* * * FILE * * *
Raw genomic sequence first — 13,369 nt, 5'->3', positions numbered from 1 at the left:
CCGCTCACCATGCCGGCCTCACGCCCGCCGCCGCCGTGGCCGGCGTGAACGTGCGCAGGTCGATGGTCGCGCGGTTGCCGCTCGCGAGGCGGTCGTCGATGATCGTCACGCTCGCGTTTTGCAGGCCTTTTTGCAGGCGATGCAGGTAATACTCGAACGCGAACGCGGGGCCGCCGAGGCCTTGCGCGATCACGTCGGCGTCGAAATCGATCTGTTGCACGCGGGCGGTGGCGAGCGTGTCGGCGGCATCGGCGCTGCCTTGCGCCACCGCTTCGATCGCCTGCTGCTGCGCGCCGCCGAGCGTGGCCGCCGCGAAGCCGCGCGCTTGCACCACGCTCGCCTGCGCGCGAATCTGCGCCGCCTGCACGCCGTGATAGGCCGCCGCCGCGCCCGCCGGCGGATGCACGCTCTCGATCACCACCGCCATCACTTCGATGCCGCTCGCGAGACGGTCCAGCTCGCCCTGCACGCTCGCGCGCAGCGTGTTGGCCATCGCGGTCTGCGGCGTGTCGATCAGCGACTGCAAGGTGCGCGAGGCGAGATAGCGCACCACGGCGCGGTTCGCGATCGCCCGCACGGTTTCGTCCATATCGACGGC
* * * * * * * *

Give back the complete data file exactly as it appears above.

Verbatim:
Raw genomic sequence first — 13,369 nt, 5'->3', positions numbered from 1 at the left:
CCGCTCACCATGCCGGCCTCACGCCCGCCGCCGCCGTGGCCGGCGTGAACGTGCGCAGGTCGATGGTCGCGCGGTTGCCGCTCGCGAGGCGGTCGTCGATGATCGTCACGCTCGCGTTTTGCAGGCCTTTTTGCAGGCGATGCAGGTAATACTCGAACGCGAACGCGGGGCCGCCGAGGCCTTGCGCGATCACGTCGGCGTCGAAATCGATCTGTTGCACGCGGGCGGTGGCGAGCGTGTCGGCGGCATCGGCGCTGCCTTGCGCCACCGCTTCGATCGCCTGCTGCTGCGCGCCGCCGAGCGTGGCCGCCGCGAAGCCGCGCGCTTGCACCACGCTCGCCTGCGCGCGAATCTGCGCCGCCTGCACGCCGTGATAGGCCGCCGCCGCGCCCGCCGGCGGATGCACGCTCTCGATCACCACCGCCATCACTTCGATGCCGCTCGCGAGACGGTCCAGCTCGCCCTGCACGCTCGCGCGCAGCGTGTTGGCCATCGCGGTCTGCGGCGTGTCGATCAGCGACTGCAAGGTGCGCGAGGCGAGATAGCGCACCACGGCGCGGTTCGCGATCGCCCGCACGGTTTCGTCCATATCGACGGC